The Crucible Review

In the spring of 1692, the small town of Salem Massachusetts was plagued with accusations of witchcraft. By the accusations died down and the trials ended in the fall of that year, some 150 men, women and children were forced to stand trial.  19 people were eventually executed for the crime of witchcraft.

Centuries later, the United States experienced another witch hunt. But it was not for witches in the 1950’s, it was for communists. Led by Senator Joseph McCarthy, lives and careers were ruined.  In 1953, playwright Arthur Miller introduced audiences to The Crucible, a play about the Salem Witch Trials.

The most recent revival of The Crucible opened on Broadway last month. Playing Abigail Williams, the young women who is the catalyst for the hysteria is Saoirse Ronan. Opposite Ms. Ronan as the very conflicted and very flawed hero, John Proctor is Ben Whishaw. John’s loyal and loving wife, Elizabeth, who despite her husband’s mistakes, stays by his side is played by Sophie Okonedo. Rounding out the leads is veteran Irish actor (and one of the main reasons I saw the show, for reasons that are obvious if you know me or my blog) is Ciaran Hinds as Deputy Governor Danforth, the man who takes charge of the trials.

This play is nothing short of extraordinary. It is about a repressed society and how easy it is to join the crowd instead of speaking up for what is right. It is also about young women who rebel to free themselves from a constricting society.

I’ve seen several adaptations of this play, but this revival makes the play feel brand new. The stage has a sparse, industrial feel. The costumes are modern with a muted palate of colors. The cast, is nothing but extraordinary. Saoirse Ronan, fresh off of her Oscar nomination for Brooklyn (a movie that I highly recommend) proves once more that she is one of the finest actresses of her generation. While Ben Whishaw might not have the physical presence of either Liam Neeson or Daniel Day-Lewis (both who have previously played the role, Neeson on Broadway in 2002 and Day-Lewis in the 1996 film adaptation), he makes up for it by his ability to make the audience sympathize with John Proctor, a man who has made a mistake and is trying to make up for that mistake.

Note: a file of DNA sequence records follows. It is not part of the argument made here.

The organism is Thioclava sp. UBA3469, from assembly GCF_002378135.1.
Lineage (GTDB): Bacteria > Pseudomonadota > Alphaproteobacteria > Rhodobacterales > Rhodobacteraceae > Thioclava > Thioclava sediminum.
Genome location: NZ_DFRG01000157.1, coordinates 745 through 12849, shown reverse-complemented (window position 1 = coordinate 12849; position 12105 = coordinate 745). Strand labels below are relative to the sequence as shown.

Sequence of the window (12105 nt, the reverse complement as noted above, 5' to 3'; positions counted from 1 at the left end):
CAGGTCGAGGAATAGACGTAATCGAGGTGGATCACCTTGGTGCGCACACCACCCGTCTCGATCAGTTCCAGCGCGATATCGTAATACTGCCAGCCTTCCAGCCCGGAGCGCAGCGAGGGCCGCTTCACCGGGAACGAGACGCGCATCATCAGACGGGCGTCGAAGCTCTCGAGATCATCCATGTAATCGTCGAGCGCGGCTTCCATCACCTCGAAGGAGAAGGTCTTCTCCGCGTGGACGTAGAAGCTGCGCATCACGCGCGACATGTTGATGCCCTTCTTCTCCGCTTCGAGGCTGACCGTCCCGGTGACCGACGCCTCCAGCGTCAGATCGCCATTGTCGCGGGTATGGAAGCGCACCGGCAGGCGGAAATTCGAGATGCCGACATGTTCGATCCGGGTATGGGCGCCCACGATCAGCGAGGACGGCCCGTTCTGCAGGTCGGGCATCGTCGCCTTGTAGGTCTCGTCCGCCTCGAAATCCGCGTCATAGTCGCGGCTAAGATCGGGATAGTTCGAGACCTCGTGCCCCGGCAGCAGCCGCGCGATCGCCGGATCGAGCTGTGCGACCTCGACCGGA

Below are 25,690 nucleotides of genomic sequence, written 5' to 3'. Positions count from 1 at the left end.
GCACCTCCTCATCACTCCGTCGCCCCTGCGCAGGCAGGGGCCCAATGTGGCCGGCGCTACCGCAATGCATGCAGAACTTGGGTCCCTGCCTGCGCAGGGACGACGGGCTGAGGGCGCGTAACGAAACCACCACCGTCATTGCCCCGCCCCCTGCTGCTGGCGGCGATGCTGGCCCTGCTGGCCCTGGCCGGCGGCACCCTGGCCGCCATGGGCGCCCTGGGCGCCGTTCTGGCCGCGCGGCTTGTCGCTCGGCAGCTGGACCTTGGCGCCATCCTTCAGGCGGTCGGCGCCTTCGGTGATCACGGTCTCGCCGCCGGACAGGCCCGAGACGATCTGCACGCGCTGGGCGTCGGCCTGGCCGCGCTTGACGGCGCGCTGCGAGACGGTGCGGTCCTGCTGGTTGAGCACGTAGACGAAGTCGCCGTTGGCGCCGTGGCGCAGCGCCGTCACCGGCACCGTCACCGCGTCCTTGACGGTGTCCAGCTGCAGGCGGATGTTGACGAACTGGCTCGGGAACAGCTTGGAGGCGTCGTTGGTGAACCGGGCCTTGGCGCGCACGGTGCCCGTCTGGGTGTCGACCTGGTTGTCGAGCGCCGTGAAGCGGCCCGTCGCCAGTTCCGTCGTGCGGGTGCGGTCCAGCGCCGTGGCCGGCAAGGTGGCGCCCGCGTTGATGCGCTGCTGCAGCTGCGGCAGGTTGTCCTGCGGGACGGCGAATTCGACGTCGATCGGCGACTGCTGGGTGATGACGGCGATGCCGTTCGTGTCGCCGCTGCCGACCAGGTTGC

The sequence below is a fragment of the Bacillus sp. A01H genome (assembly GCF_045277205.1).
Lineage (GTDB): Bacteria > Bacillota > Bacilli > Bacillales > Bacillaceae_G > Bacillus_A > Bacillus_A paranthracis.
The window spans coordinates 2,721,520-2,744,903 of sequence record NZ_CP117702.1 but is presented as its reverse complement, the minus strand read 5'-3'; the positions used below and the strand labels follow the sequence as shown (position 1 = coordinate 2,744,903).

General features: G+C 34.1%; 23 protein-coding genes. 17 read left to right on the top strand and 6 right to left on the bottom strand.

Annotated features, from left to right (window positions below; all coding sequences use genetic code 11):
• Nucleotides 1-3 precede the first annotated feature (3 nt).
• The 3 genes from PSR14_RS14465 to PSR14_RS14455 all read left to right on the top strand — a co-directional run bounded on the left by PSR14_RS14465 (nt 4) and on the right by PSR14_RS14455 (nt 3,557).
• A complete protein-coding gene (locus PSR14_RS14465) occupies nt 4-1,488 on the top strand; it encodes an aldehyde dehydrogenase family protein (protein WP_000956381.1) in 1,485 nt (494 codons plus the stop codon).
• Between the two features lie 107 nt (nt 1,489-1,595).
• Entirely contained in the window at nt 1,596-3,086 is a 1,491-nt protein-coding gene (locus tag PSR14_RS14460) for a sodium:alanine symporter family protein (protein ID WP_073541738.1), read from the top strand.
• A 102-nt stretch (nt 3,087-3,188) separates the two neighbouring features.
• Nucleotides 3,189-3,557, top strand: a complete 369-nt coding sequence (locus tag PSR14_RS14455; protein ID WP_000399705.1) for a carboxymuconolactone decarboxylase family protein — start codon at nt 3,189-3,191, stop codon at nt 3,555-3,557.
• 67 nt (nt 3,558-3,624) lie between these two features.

As Elizabeth, Sophie Okonedo brings a strength and a resolve to the role. Elizabeth is the calm in the eye of the storm, trying to hold onto her marriage, her husband and stay sane in a community where sanity has been replaced by hysteria. As Deputy Govenor Danforth, Ciaran Hinds (Captain Wentworth in the 1995 Persuasion) believes he is doing the right thing, even if history will prove him wrong.

But the performance that stands out is Tavi Gevinson as Mary Warren. Vacillating between following the crowd and doing what is right, it is Mary who will decide the outcome of the accused.

There is something wrong with the world if the Tony nominating committee passes on this play for a nomination for Best Revival Of A Play and at the very least, Ben Whishaw, Ciaran Hinds and Saoirse Ronan do not receive acting nominations for Best Actor, Best Supporting Actor and Best Actress in a play.

Run, don’t want walk to this play.

The Crucible is playing until July 17th, 2016 at the Walter Kerr Theater, 219 West 48th Street in New York City. 

 

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Filed under Broadway Play Review, Feminism, History, Jane Austen, Persuasion

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